Mosses and Marshes 2020 is a proposed project spanning two countries – the UK and Australia, both with Ramsar listed wetlands of international importance, bringing together artists, land managers and scientists to reimagine the future of these landscapes and the place they have in our communities.
In 2018, artists Andrew Howe (Shropshire, UK) and Kim V. Goldsmith (NSW, Australia) came together as part of the international art program, Arts Territory Exchange. Both artists have also worked for decades outside their practices in the natural resources and environment space – as a civil engineering/environmental consultant and as a communications consultant/project manager respectively.
With a common interest in environmental issues as subject matter for their practices, Howe and Goldsmith have spent the past year exploring how they might create an international project presenting the RAMSAR listed areas of the Fenn’s, Whixall and Bettisfield Mosses (UK) and Macquarie Marshes (Australia) alongside each other.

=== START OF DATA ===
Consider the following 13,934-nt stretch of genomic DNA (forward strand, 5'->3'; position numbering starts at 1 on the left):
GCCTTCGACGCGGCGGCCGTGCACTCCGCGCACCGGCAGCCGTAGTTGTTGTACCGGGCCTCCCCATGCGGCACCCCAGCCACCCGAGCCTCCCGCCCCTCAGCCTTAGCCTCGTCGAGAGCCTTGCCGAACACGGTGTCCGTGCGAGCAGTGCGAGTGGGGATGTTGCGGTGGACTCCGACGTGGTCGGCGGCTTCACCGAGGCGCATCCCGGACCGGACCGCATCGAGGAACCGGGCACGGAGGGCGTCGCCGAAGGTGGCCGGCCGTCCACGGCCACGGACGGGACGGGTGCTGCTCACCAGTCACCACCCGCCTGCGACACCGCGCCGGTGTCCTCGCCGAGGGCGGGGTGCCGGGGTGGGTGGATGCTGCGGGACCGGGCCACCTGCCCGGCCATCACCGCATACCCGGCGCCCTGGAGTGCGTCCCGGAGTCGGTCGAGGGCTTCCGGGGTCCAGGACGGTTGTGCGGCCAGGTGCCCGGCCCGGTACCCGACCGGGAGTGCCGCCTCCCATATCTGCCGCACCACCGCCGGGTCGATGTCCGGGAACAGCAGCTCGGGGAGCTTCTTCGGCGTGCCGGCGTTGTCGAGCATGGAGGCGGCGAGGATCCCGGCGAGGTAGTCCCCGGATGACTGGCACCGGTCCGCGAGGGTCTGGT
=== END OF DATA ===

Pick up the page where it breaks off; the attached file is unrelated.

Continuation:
The key objective of the project is to use available information about the Mosses and Marshes ecosystems to put the spotlight on the significance of them as highly productive and biologically diverse habitats that play a role in managing water in the landscape, and home to a diversity of lifeforms, and identifying issues central to their future through creative expression.
Key outcomes include the creation of bodies of traditional artwork, videos, soundscapes, and virtual reality experiences bringing people into the Mosses and Marshes from wherever they are, presented in exhibitions and online, along with documentation, writings and media coverage of the project and resulting exhibitions. There are several secondary outcomes, including the development of ongoing interest by creatives in the Mosses and Marshes, the establishment of networks between creatives and scientists and/or landscape managers, and a broader understanding of why these habitats should be part of our future.